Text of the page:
Thursday, December 7, 2017 @ 8:00pm - 9:30pm
Location: Martinos Auditorium, Granoff Center
Electric violinist Tracy Silverman performs works composed by students from the Department of Music’s “Timbre in Electroacoustic Music” (MUSC 2235) course. Free and open to the public.
About Tracy Silverman
Lauded by BBC Radio as “the greatest living exponent of the electric violin,” Tracy Silverman’s groundbreaking work with the 6-string electric violin defies musical boundaries. The world's foremost concert electric violinist, Silverman was named one of 100 distinguished alumni by The Juilliard School. Formerly a violinist with the innovative Turtle Island String Quartet, Silverman has contributed significantly to the repertoire and development of the 6-string electric violin and what he calls “21st century violin,” inspiring several major concertos composed specifically for him, including Pulitzer winner John Adams’ “The Dharma at Big Sur,” premiered with the Los Angeles Philharmonic and recorded with the BBC Symphony (Nonesuch Records); legendary “Father of Minimalism” Terry Riley’s electric violin concerto, “The Palmian Chord Ryddle,” premiered and recorded with the Nashville Symphony in Carnegie Hall in 2012 (Naxos Records); Kenji Bunch’s “Embrace” concerto in 2013. The 2015-16 season will include a return to Carnegie Hall to premier Nico Muhly’s “Seeing is Believing” with the American Symphony. Silverman’s 2014 recording for Delos/Naxos Records, “Between the Kiss and the Chaos,” features the Calder Quartet collaborating on Silverman’s 2nd electric violin concerto. The Chicago Tribune’s John von Rhein hailed Silverman’s “blazing virtuosity” and The New York Times’ Anthony Tommasini admired his "fleet agility and tangy expressivity.” Mark Swed of the LA Times remarked, “Inspiring. Silverman is in a class of his own.” Silverman played an NPR Tiny Desk Concert in 2014 and tours internationally as a soloist with orchestras, with his one-man performances, and as a collaborator with many other artists and chamber ensembles. Tracy teaches at Belmont University and lives in Nashville, TN.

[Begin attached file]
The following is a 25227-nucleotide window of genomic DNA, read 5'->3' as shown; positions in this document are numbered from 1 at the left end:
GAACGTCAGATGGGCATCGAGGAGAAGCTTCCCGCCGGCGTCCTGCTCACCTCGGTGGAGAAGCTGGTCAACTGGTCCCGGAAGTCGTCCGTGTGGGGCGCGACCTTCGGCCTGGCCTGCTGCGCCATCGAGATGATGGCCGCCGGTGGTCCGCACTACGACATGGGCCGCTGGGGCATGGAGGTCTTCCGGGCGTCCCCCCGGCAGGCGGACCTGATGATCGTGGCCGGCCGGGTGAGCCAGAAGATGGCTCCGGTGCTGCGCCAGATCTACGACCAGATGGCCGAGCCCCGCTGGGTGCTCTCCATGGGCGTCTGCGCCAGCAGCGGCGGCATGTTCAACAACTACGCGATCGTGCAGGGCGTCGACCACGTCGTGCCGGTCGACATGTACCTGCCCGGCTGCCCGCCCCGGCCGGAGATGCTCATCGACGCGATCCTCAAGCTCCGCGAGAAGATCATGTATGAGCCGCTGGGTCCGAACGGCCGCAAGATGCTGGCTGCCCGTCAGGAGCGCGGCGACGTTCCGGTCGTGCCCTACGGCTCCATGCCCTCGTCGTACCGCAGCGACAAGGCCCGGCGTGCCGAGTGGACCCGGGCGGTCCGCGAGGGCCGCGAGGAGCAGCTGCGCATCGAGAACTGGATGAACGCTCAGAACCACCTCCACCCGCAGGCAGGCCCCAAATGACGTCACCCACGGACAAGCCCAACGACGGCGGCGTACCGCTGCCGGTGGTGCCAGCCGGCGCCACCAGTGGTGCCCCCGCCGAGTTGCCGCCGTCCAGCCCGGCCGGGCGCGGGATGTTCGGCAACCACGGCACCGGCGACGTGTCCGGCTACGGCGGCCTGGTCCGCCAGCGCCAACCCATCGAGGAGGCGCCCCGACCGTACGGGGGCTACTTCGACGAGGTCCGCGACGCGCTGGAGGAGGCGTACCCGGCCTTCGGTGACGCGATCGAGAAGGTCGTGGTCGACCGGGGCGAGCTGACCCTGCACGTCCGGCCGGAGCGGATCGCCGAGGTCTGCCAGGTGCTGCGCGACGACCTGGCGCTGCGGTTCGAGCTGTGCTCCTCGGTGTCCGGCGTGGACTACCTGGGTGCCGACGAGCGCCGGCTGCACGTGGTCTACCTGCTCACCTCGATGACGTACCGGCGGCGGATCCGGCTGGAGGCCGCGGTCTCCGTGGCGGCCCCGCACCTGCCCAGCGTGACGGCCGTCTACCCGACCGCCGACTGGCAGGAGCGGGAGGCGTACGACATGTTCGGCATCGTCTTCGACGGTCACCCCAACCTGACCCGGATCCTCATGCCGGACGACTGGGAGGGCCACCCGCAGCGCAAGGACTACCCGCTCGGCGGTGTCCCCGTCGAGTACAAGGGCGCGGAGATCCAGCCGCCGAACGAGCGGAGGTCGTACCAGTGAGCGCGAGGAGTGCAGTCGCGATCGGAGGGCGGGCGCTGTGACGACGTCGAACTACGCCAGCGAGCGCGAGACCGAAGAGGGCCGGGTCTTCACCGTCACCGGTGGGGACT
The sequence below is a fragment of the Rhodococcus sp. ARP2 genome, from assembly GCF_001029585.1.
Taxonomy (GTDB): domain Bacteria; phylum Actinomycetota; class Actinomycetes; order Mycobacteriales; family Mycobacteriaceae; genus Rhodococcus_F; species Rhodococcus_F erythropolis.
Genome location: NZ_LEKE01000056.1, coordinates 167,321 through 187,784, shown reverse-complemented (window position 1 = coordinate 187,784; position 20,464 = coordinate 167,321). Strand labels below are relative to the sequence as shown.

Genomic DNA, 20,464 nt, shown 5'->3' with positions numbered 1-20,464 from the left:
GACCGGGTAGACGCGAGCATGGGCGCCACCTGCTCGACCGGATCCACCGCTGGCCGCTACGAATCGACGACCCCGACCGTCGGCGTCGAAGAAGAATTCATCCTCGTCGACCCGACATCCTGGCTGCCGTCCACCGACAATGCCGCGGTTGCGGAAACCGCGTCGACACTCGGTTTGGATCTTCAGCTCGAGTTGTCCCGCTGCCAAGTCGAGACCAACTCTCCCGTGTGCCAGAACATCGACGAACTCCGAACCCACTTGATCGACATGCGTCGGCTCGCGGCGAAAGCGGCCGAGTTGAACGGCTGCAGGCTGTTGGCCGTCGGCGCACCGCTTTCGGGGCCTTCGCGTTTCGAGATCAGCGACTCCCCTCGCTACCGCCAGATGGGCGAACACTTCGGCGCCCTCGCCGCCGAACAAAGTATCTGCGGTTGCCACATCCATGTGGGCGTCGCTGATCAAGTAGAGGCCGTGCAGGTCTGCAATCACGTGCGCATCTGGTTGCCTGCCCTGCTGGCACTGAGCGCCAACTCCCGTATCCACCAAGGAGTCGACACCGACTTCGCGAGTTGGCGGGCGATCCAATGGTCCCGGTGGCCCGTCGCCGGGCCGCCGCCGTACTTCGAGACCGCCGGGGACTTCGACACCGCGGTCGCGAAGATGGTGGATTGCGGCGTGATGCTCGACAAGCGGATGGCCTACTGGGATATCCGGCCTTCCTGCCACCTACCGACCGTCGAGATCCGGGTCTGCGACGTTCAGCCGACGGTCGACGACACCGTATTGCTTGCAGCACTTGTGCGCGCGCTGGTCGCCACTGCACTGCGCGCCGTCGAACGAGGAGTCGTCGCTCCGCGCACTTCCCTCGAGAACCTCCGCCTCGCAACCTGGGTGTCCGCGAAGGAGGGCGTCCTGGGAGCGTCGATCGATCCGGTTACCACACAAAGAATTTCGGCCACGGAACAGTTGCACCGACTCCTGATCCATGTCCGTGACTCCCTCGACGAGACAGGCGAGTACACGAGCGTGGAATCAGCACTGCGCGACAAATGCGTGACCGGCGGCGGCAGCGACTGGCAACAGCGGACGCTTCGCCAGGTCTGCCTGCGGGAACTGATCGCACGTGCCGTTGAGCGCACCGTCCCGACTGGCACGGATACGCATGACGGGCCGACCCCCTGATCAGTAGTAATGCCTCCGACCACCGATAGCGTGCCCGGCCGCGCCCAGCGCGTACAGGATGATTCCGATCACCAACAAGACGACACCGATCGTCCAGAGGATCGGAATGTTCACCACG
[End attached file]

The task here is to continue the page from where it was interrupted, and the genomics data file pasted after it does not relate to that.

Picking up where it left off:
About “Timbre in Electroacoustic Music” (MUSC 2235)
The class investigates the topic of timbre in electroacoustic music though both analysis and composition. The class studies musical compositions in various media (acoustic and electronic) that use timbre in various ways, scholarly writing that looks in more depth at compositional processes involving timbre (such as in Spectral music), and various software programs that can assist in analysis and composition. Students compose new works for electronics alone, as well as for guest solo performers with interactive electronics.